Hundreds of thousands of people filled the streets of Downtown Los Angeles on Saturday morning for the Women’s March, held in response to the inauguration of Donald Trump as president the previous day.
The march, held in conjunction with marches in Washington, D.C. and other cities across the country and around the world, included advocates for a variety of causes, including women’s rights, LGBT rights, the environment, affordable health care, and immigrant rights.
On the latter issue, specifically fears that Muslim Americans will be targeted by the new administration, one participant drew attention by riding in a wheelchair with a sign reading, “Locked up by U.S. prez 1942-1946. Never again!” Her photo has been widely seen via print and online media.
Kiyoko Shima (aka Shimabukuro), 98, lived in the Sawtelle area was sent to Rohwer in Arkansas during World War II, one of the camps where actor/activist George Takei and his family were held. She was accompanied during the march by her daughters, Sallie Masako Smith and Linda Chiyo Shima-Tsuno, and son-in-law, Randall Tsuno.
She was incarcerated with her husband, Matsusho, and her first-born, Nancy Hatsumi Usui. Two of her children, Fred Tadashi Shima and Iris Mieko Osumi, were born in camp.
According to Shima-Tsuno, Mrs. Shima delivered her son naturally because there wasn’t a doctor or nurse on the camp grounds. “Our father had to get a permit to leave the camp and bicycle to the nearest town to get a doctor. Of course, by that time, our mother had given birth to Fred with the help of a neighbor who heard her screaming.”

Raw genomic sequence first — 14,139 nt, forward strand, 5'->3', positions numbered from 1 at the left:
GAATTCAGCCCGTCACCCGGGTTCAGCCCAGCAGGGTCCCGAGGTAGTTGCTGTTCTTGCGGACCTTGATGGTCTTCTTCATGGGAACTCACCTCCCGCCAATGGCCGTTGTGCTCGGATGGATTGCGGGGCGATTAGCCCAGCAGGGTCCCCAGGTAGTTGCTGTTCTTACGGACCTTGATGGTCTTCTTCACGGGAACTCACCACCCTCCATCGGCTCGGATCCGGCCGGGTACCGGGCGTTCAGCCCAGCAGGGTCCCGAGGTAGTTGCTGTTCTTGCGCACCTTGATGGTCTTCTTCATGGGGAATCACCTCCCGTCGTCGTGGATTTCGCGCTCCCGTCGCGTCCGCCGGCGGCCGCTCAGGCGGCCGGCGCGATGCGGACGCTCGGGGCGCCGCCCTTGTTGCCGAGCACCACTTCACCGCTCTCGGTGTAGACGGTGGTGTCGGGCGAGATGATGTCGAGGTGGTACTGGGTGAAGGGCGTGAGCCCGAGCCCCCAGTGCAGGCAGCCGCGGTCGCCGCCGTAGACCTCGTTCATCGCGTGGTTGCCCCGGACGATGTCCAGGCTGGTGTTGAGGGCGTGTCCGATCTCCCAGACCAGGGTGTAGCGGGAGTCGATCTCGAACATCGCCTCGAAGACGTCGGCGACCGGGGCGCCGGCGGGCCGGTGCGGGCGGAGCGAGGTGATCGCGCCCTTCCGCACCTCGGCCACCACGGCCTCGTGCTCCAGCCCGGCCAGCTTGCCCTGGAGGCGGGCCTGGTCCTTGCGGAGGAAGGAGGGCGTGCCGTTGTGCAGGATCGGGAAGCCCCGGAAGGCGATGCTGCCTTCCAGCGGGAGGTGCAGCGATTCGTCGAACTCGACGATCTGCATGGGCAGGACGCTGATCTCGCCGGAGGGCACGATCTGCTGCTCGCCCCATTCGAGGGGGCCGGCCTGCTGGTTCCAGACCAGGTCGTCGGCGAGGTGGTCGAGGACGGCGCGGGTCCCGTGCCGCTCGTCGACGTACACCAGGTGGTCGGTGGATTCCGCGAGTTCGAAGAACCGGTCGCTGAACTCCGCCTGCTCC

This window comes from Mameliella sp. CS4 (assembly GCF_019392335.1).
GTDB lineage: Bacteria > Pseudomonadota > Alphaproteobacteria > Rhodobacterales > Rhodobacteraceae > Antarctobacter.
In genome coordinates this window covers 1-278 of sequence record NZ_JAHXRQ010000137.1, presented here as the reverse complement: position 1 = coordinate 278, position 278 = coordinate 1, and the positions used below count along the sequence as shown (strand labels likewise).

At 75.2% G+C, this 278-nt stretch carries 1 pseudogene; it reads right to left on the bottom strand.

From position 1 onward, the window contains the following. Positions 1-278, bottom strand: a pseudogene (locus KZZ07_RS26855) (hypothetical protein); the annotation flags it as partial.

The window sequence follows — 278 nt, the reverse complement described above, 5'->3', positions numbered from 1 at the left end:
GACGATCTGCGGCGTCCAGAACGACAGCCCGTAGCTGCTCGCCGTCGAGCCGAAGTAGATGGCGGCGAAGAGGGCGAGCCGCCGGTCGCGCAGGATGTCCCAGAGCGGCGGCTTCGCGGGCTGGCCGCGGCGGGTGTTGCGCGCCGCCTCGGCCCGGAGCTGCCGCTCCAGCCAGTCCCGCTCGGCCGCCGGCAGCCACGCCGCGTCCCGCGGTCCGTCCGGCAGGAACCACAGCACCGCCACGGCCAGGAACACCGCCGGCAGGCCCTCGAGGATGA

Shima, who has lived at the same house in South Los Angeles since 1950, had a second son, Thomas Kiyoshi Shima, after camp. He participated in the march with his partner, Barbara Kallir.
Shima has six grandchildren and four great-grandchildren. Participating in the march were granddaughter Jill (Usui) Datwyler, her husband John Datwyler and their daughter Maya Datwyler, 14; granddaughter Carrie Usui Johnson; grandson Devon Tsuno, his wife Rieko Takamatsu and their son Rui Tsuno, 5.
“We felt it was an important message to send, especially with the anti-Muslim and anti-immigrant rhetoric we’ve heard from President Trump,” Shima-Tsuno said of the sign. “We were deeply touched by the reaction we received at the Women’s March on Saturday.”
There was an API contingent at the march, including such organizations as Nikkei for Civil Rights & Redress, Center for the Pacific Asian Family, API Equality-LA, and Asian Pacific American Women Lawyers Alliance.
The march was peaceful and police said no arrests were made.